Reliability & Durability: Reliability plays a huge factor for me as I both teach and perform on a regular basis. The Fender "Special Series" Standard Stratocaster is considerably lighter in comparison to the weight of my Fender Classic Series '70s Stratocaster and usual Gibson Les Pauls but it is solid in construction and is likely to withstand the rigours of regular use. Any serious guitarist knows that you should always carry a back-up guitar when performing as one can never predict when a string is going to break, however having said that, I feel confident that I could rely on this guitar without the need for a back-up. The build quality and finish is of a very high standard and it easily out-shines other Strat-type models by other brands or Squier models. The only modification I have made is to replace the strap buttons. The guitar came equipped with non-original strap-lock type buttons that didn't fit any of my straplocks, so I replaced these with original Fender vintage-style strap buttons. I haven't used the guitar in a performance setting yet but have plans to take it with me the next time a performance opportunity reveals itself. I have used the guitar for a few recording sessions where it really exceeded all my expectations! // 9

Overall Impression: I have been playing the guitar for 20+ years in a variety of styles; classical, rock, jazz, blues, metal and other contemporary formats and have been teaching the instrument for half of that. During that time I have experimented with a large number of different guitars. Growing up in the 1980s, I have always loved the Torino Red colour of '80s Stratocasters. At only four years old I heard Eric Clapton perform his classic "Layla" on TV for the first time - played on a Torino Red Stratocaster. This was an image that stayed with me for years to follow and every birthday and Xmas all I asked for was a red Stratocaster with a maple neck. Unfortunately, by the time I got my first Stratocaster for my 15th birthday, a Squier model in Candy Apple Red with Rosewood fretboard, Fender no longer made guitars in Torino Red with the exception of the Eric Clapton Artist Series Stratocaster, which understandably, was far beyond what my parents were willing to pay. It would take another 15 years before I finally got my hands on that elusive Torino Red Stratocaster!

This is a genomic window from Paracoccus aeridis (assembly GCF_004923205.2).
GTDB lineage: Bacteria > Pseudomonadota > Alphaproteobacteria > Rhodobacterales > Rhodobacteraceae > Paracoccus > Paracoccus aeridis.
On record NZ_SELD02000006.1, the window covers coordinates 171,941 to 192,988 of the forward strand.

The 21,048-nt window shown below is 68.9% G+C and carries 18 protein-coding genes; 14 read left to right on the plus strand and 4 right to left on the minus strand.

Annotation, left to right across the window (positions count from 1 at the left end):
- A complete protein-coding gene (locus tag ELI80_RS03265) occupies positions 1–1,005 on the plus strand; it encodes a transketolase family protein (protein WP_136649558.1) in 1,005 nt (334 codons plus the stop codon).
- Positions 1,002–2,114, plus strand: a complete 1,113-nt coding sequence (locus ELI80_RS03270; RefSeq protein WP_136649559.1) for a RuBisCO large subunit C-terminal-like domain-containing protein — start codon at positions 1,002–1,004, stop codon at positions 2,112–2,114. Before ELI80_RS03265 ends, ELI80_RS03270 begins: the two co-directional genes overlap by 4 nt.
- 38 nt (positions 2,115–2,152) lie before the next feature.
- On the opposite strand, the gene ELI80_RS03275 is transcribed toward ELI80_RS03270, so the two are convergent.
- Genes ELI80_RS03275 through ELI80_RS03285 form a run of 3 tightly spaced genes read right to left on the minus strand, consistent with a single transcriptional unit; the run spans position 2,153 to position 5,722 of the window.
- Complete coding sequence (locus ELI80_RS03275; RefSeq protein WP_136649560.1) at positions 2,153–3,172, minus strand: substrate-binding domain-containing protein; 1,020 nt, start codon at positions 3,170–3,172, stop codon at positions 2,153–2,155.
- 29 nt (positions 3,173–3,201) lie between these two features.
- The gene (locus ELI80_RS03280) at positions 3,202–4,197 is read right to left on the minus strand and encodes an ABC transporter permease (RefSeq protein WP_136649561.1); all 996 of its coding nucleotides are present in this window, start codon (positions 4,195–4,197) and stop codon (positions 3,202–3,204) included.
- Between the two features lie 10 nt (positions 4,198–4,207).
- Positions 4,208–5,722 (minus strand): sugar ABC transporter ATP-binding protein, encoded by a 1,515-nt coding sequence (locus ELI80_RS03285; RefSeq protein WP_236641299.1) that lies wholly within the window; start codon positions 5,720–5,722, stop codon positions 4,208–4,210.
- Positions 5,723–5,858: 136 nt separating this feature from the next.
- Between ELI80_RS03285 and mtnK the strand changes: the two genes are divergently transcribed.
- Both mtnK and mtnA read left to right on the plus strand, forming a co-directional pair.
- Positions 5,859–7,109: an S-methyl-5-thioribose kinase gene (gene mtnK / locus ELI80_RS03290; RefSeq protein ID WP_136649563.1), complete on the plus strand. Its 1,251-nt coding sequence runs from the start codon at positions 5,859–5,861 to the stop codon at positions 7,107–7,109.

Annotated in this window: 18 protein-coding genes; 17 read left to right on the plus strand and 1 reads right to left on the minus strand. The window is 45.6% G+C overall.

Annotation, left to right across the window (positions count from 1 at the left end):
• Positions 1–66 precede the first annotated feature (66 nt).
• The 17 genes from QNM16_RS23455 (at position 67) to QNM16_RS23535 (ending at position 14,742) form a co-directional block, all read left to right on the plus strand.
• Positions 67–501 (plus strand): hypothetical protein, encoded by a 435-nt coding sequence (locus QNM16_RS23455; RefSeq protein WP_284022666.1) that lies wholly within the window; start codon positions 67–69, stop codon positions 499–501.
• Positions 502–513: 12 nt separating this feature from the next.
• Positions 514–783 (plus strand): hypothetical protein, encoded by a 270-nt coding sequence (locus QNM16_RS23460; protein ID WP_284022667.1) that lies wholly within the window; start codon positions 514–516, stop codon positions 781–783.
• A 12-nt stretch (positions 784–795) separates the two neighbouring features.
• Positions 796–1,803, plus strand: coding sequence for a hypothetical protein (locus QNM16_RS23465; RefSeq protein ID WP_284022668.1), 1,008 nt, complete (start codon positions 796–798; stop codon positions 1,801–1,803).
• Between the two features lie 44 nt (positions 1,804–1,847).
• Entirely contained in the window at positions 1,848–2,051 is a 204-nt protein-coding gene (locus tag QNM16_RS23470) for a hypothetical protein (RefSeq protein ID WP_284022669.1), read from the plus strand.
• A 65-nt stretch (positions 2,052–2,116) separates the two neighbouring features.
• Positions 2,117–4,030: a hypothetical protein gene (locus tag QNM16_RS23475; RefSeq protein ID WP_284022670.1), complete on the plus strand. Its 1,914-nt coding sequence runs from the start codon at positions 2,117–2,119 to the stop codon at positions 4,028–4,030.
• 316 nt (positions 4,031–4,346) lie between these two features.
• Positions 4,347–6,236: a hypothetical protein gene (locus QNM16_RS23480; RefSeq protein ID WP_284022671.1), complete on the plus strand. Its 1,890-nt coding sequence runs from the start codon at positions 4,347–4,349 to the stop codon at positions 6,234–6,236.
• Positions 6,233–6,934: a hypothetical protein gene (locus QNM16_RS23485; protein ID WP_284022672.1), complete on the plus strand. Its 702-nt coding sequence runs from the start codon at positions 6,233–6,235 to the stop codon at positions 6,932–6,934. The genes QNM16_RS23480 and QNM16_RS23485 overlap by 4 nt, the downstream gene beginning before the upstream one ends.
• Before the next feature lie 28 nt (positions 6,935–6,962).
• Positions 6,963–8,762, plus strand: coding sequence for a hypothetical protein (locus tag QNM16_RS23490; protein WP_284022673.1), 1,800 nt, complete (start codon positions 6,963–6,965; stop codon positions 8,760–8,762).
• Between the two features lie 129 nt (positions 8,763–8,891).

Whilst I appreciate that some will view the Fender "Special Series" Standard Stratocaster as little more than a "improved-spec vintage Korean Squier Stratocaster," I have to disagree. The guitar shares much more in common with earlier Japanese Fenders and the authentic Fender hardware and solid Alder body makes this guitar so much more playable than any vintage Korean Squier I have played and I have come across a few over the years. More importantly, this is NOT a Squier instrument but a genuine Fender model on which the Mexican Standard Stratocaster was later modelled on. The guitar is a little piece of Fender's history but more importantly, it is a joy to play and not a museum piece!

If it were lost or stolen I would be forced to hunt down the culprit to the ends of the earth if that's what it took to retrieve it! The guitar has quickly taken a special place in my collection and is beginning to become something of a favourite of mine - although nothing could eclipse my beloved Gibson Les Paul Classic (except maybe a Gibson Les Paul Custom)! I confess due to the age of the guitar it doesn't leave the house as regularly as my Fender Classic Series '70s Stratocaster but that is not a reflection on the quality of the guitar, rather me being protective because of its age. My overall impression... the Fender "Special Series" Standard Stratocaster is a fantastic instrument and, if you can find one, I would highly recommend it! // 9